I have an SL Plus with about 10,000 miles on it, and so far it's been a great (though not perfect!) car.
toolworker wrote: ↑
Fri Oct 25, 2019 8:19 pm
I'm deciding between a Leaf and a Kia Niro, and have a few questions.
Does the adaptive cruise control and lane keeping handle normal stop-and-go freeway traffic without any driver intervention? How well does it work?
The adaptive cruise control works very well in my experience. The lowest speed you can set it to is 20mph, but you can engage it even when stopped in stop-and-go traffic. If you engage it at a stop or have been stopped longer than 3 seconds you have to press a button on the steering wheel or tap the accelerator for it to start, but you can absolutely engage it from a stop. The assisted steering won't engage until you've picked up speed, though. Once it does engage, it will stay engaged even as traffic comes to a stop, and also once you start moving again. The Plus model has a slightly improved system compared to the 40kWh Leaf, in that it will work in light or moderate rain, and it tries to track the two cars in front of you instead of just one.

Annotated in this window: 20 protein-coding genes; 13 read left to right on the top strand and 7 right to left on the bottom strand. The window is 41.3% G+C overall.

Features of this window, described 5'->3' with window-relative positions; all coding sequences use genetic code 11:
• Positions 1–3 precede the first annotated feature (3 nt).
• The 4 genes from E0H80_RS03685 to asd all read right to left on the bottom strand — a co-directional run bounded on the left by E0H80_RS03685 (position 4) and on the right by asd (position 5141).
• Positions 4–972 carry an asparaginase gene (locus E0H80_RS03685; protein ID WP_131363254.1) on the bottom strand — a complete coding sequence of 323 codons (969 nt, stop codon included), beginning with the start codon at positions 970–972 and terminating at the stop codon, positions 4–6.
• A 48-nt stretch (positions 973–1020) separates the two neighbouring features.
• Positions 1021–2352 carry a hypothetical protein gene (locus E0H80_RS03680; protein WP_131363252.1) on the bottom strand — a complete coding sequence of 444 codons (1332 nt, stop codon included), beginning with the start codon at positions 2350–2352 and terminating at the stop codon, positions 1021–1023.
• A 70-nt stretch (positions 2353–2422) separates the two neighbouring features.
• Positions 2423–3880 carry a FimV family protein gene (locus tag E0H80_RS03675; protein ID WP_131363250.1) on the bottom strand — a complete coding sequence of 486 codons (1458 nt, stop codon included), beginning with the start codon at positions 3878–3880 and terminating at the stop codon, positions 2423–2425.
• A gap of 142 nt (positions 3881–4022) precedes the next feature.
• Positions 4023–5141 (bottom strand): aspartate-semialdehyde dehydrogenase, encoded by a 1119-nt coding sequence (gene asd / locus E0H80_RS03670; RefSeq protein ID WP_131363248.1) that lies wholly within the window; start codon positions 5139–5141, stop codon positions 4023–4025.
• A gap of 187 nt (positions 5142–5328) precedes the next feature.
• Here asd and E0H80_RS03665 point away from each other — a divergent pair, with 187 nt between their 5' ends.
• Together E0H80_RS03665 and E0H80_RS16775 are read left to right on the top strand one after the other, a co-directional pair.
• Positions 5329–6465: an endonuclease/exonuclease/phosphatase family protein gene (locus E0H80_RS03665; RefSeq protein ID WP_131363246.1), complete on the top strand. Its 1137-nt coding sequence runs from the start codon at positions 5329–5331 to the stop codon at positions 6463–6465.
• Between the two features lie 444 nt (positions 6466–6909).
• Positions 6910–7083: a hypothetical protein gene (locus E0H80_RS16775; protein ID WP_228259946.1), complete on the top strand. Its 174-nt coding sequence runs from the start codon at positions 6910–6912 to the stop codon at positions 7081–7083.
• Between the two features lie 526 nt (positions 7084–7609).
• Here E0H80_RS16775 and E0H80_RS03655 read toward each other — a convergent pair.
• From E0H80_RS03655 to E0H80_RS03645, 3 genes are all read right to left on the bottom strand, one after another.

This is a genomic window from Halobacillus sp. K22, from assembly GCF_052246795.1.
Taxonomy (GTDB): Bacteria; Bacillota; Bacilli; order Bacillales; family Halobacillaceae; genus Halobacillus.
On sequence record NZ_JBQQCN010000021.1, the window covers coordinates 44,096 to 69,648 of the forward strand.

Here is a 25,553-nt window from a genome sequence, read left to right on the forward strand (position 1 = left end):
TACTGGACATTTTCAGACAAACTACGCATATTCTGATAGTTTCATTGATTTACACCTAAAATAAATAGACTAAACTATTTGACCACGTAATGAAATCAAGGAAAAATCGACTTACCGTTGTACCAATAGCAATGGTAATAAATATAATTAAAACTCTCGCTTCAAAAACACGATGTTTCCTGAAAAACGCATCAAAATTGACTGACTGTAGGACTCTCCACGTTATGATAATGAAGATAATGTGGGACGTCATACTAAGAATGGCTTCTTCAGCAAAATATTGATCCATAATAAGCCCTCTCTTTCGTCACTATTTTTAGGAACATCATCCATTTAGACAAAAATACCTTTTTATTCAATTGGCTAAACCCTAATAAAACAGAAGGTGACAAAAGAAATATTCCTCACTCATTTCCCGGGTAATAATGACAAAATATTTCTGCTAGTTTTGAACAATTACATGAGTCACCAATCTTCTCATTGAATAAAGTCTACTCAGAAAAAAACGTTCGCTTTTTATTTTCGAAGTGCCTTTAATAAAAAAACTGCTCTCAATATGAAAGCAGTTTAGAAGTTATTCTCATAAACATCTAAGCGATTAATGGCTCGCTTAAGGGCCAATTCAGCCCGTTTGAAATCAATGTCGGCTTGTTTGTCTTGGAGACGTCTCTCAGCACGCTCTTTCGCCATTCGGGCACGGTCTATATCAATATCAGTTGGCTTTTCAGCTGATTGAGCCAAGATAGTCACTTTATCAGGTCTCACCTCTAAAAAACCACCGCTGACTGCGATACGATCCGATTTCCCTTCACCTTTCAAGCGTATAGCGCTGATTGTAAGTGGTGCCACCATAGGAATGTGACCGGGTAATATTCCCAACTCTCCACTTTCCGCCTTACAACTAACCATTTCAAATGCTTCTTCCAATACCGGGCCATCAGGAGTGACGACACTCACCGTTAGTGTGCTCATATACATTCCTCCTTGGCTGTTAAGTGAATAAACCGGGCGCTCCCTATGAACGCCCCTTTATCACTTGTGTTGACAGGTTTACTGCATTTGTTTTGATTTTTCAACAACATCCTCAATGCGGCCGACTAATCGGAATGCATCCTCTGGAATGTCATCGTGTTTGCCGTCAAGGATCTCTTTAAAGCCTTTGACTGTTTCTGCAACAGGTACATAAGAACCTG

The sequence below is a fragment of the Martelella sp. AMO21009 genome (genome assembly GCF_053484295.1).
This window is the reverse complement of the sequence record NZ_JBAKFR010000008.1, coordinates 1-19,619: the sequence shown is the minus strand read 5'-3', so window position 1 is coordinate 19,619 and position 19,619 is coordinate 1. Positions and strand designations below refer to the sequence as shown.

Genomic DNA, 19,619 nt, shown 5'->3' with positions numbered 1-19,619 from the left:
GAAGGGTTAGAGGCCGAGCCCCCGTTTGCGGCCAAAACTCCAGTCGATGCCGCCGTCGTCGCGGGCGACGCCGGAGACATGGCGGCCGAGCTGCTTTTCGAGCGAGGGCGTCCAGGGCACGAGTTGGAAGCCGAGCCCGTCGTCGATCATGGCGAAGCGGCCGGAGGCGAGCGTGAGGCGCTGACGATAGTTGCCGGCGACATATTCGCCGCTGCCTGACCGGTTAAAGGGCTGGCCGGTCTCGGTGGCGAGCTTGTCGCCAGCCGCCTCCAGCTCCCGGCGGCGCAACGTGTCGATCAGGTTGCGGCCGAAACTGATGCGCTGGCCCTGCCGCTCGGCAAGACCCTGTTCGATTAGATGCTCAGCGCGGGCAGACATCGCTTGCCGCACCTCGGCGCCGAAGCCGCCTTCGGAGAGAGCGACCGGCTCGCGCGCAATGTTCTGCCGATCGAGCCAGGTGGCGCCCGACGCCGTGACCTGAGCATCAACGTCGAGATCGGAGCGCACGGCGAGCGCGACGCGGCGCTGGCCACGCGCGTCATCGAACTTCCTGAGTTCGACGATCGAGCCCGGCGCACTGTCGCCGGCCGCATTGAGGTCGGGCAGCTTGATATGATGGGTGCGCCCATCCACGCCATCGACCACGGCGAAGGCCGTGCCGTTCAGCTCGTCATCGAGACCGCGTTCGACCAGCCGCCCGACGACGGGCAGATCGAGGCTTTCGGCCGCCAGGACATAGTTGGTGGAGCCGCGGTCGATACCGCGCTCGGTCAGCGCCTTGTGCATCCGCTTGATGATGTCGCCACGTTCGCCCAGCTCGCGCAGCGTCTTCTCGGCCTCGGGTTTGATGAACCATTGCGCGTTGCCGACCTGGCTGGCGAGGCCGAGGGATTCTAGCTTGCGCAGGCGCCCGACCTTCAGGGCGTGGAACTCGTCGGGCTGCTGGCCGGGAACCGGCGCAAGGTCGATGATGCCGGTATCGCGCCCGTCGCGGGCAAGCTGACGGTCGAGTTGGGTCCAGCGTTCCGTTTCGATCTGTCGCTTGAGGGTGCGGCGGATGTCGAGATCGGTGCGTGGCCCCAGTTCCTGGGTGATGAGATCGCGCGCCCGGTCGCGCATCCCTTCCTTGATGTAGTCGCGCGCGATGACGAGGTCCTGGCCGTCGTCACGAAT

How well does the high beam assist work? (I have a 2016 Volt and its high beam assist keeps the high beam off too much.)
I'm afraid we don't use the high beams very much where we live, so I can't help you here.
What proximity warnings does the 360 degree camera on the SL Plus give - rear, front, all around?
The proximity warnings for parking are nearly useless, though the side traffic alert is super useful. All the proximity warnings do while parking is beep and highlight the backup camera with a yellow border if it detects anything within 3-10 feet of you (or a shadow). The around view camera is very useful in tight parking spaces, and so are the curb-side and front-view cameras. You can enable those by pressing the camera button once or twice, and they include useful red-yellow-green guide lines that track with your steering.
If I were choosing between the Niro and the Leaf Plus today, I would find that a difficult choice. The Niro has much better range and charging capabilities, but the Leaf is has a bigger trunk and is typically cheaper. My impression is that Nissan's ProPilot works better than Kia's system, but I have not directly compared the two. Overall, I'd say if a top of the line Niro is less than $5k more than the Leaf, go with the Niro.